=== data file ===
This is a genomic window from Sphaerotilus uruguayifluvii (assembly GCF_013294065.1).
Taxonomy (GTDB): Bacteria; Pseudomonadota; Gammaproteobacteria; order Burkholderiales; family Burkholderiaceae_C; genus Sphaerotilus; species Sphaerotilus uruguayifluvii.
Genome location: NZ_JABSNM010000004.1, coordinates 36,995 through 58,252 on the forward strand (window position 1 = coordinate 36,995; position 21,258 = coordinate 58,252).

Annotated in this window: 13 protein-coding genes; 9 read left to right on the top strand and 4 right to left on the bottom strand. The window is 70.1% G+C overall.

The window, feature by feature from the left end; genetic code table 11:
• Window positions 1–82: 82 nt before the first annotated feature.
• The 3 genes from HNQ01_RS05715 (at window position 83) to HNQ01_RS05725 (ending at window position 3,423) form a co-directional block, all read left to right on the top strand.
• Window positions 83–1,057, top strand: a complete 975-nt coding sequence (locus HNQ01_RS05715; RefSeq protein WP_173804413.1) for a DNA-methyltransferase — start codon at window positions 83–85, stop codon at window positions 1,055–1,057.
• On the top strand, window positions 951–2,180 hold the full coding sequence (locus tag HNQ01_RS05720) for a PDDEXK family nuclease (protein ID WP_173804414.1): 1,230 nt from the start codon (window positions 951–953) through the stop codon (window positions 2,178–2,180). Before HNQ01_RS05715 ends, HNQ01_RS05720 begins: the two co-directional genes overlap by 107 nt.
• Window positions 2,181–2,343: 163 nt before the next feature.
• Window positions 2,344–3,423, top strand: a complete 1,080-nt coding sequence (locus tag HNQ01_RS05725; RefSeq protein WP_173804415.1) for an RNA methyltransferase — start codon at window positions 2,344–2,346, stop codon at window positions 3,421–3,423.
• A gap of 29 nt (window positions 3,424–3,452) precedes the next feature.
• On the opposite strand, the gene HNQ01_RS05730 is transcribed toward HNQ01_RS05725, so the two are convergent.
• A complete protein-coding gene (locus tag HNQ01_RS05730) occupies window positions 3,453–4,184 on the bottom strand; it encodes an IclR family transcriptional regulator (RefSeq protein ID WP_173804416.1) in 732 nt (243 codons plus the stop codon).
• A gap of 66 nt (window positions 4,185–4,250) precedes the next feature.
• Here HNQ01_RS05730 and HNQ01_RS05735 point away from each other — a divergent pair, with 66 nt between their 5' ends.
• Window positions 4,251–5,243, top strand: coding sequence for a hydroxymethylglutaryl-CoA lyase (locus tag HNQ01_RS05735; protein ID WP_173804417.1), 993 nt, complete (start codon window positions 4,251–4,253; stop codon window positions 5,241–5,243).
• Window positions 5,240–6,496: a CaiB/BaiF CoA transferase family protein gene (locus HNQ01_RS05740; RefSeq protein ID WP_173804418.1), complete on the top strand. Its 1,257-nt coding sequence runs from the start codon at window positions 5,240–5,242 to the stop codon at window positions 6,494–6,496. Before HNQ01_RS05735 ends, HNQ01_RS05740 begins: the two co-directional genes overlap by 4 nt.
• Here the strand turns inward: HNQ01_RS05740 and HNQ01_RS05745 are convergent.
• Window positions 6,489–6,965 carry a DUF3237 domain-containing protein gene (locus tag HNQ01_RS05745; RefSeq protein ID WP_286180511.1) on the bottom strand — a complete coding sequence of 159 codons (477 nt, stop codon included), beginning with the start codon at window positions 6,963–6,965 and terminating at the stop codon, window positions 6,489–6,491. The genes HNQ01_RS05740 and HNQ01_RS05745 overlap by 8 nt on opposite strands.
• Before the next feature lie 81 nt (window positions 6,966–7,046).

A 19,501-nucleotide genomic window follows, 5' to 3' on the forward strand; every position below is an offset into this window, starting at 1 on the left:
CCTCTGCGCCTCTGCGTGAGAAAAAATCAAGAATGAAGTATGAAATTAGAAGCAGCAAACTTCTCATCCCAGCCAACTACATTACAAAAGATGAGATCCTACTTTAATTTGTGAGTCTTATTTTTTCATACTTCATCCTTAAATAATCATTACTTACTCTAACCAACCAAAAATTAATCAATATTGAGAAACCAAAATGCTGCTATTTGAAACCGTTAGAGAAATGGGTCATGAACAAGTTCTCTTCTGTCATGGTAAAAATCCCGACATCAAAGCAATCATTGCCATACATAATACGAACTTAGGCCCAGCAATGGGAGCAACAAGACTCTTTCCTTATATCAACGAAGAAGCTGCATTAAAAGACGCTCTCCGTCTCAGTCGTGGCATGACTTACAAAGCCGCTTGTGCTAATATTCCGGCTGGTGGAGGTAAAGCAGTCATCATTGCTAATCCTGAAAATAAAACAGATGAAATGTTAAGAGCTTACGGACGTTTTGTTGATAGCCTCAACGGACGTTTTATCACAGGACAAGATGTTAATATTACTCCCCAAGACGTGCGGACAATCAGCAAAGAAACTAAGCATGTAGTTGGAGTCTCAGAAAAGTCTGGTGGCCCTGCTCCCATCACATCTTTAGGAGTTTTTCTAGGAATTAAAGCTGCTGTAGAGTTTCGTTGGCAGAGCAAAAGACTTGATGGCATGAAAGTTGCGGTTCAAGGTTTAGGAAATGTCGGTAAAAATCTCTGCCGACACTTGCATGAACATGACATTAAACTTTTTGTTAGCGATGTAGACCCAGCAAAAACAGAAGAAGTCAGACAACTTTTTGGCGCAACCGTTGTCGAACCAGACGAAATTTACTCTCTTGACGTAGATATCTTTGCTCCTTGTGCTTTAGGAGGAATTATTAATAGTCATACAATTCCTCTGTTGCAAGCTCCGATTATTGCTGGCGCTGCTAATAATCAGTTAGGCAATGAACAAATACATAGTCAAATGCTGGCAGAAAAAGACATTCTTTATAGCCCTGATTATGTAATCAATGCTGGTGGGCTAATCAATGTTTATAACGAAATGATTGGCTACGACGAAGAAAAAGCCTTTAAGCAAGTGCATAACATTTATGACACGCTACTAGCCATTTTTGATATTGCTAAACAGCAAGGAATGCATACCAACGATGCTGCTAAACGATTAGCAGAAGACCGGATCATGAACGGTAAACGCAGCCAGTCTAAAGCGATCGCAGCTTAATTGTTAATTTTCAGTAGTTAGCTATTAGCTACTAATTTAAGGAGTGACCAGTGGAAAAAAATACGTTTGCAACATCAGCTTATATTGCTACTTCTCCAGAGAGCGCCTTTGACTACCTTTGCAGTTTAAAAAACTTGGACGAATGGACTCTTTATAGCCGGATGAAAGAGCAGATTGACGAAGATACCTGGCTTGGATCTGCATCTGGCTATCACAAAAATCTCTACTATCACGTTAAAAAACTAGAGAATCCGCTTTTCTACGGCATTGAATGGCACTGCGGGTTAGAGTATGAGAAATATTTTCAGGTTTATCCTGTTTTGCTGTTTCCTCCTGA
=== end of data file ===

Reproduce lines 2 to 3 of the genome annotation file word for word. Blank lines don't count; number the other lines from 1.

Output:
Taxonomy (GTDB): Bacteria; Pseudomonadota; Gammaproteobacteria; order Burkholderiales; family Burkholderiaceae_C; genus Sphaerotilus; species Sphaerotilus uruguayifluvii.
Genome location: NZ_JABSNM010000004.1, coordinates 36,995 through 58,252 on the forward strand (window position 1 = coordinate 36,995; position 21,258 = coordinate 58,252).